Showing posts with label SERPs. Show all posts
Showing posts with label SERPs. Show all posts

Saturday, January 23, 2010

Google Highlights Answers in Search Results

Google has launched a new feature for search called "answer highlighting." This is based on Google Squared, Google's structured data project announced last year at the company's Searchology event. What it does is highlight answers to applicable queries within the search snippet.

For example, if the query is "empire state height," it will bold the actual answer for that, in addition to the words used in the query. Previously, it would have only bolded those words.

"Most information on the web is unstructured. For example, blogs integrate paragraphs of text, videos and images in ways that don't follow simple rules. Product review sites each have their own formats, rating scales and categories. Unstructured data is difficult for a computer to interpret, which means that we humans still have to do a fair amount of work to synthesize and understand information on the web," says Google. "Google Squared is one of our early efforts to automatically identify and extract structured data from across the Internet. We've been making progress, and today the research behind Google Squared is, for the first time, making search better for everyone with a new feature called 'answer highlighting.'"

Don't expect answer highlighting to be present in all search results, because in many cases, it just doesn't make sense. You are more likely to come across it when there are specific answers or data involved.

Google also launched rich snippets for events today. To learn more about the RDFa, which helps Google find content for rich snippets. Google has been using rich snippets for things like product reviews, and people information, but now events will sometimes utilize them. For example, if you search for a concert venue, you may see a few upcoming concerts listed.

Friday, August 21, 2009

Google's Matt Cutts on .com Relevancy in UK

Some UK Google users have noticed that search results pages are showing more results from .com sites these days, than in the past. They are used to sites getting better rank, and assuming that they are more relevant to their geographic location.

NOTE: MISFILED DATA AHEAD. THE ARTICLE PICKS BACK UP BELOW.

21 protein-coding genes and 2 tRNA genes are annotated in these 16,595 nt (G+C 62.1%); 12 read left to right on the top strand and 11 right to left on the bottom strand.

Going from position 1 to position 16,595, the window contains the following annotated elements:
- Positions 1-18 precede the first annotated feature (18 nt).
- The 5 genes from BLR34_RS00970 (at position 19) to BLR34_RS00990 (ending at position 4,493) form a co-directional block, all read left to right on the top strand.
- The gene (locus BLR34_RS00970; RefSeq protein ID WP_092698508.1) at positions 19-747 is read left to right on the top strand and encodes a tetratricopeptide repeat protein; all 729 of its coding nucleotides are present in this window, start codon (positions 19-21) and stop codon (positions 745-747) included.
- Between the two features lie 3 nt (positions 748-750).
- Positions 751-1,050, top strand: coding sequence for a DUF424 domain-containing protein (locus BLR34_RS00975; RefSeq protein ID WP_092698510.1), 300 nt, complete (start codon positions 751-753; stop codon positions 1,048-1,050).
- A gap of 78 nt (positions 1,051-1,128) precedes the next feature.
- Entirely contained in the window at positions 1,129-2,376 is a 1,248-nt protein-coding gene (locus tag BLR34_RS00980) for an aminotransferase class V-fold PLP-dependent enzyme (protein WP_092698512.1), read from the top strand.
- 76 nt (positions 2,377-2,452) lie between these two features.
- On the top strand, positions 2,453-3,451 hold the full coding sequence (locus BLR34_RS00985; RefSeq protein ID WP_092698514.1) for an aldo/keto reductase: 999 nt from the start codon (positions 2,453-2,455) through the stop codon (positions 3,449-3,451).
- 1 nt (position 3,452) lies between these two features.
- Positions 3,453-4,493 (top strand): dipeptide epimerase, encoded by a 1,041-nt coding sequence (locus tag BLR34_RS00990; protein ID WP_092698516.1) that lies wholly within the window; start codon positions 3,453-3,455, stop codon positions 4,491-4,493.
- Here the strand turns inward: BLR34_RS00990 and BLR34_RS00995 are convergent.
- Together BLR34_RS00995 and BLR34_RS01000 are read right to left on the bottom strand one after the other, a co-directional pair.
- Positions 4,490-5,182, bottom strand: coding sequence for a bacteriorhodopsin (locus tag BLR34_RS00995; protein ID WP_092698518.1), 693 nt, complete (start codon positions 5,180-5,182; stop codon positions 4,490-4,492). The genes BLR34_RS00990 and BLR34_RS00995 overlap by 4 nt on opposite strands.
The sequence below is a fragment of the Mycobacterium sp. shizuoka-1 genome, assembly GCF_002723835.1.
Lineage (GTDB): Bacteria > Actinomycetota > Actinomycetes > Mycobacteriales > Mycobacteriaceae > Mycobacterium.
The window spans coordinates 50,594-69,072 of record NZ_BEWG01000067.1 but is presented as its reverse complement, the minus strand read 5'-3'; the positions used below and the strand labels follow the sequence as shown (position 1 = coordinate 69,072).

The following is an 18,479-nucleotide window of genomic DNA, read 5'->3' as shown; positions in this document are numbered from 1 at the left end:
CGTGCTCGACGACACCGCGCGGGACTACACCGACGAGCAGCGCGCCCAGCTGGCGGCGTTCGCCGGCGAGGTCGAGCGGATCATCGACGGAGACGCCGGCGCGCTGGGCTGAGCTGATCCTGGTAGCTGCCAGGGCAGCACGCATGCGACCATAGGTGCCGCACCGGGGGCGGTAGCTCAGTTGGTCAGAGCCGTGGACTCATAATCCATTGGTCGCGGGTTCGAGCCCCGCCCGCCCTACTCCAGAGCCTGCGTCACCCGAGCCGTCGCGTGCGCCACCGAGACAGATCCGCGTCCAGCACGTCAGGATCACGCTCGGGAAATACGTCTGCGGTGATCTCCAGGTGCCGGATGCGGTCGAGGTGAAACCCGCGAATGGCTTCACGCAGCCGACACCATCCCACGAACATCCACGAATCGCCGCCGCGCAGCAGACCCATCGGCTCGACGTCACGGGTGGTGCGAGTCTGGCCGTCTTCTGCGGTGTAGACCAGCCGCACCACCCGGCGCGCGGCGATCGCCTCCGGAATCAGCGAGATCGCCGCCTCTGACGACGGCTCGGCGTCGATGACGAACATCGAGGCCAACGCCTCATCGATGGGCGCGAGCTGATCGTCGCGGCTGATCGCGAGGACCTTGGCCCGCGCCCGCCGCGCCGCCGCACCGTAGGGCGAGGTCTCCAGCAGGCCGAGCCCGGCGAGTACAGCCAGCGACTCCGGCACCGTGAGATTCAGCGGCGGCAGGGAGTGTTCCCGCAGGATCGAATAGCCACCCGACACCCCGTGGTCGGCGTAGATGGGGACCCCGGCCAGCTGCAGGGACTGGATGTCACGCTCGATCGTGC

Certainly in some cases the site would be more relevant to a UK searcher, but that is not always the case. Google's Matt Cutts has posted a video in which he answers a question on this subject from a user. The question was:

Why are the UK SERPS still really poor with irrelevant non UK sites (US/Aus/NZ) ranking very high on since early June?
Cutts says it is true that searchers in the UK will see more .com results, and that is simply a product of Google getting better at determining geographic relevancy.

As Google gets better, they're more willing to show .com results if they're relevant to the country. "If the best result for a British searcher is something that ends in .com, we still want to show that to that British searcher," says Cutts.

According to Cutts, this is a change that Google will not likely reverse, although he does encourage users to let them know if they see such results that aren't relevant, because they would want to improve this.

The bottom line is that Google is just learning more these days about what sites are associated with what countries, and they're better at detecting it. The goal is to supply relevant results.

As a bonus, Cutts posted to his blog that he's already received some criticism about his answer in the above video and responded:

There’s a couple effects going on:

- first, we’ve been making changes that make it much more likely to see .coms in the UK. I’d say that’s 80-90% of the changes that people are seeing. Most of the generic TLDs (.com, .net, etc.) that are showing up now are .com sites like and that are relevant to the UK even though they don’t end in a

- I’ve been following some of the examples people have pointed out. I remember in particular was mentioned and that probably is off-topic for the UK. I dug into that one, and it was an unrelated ranking experiment that was going on that we changed.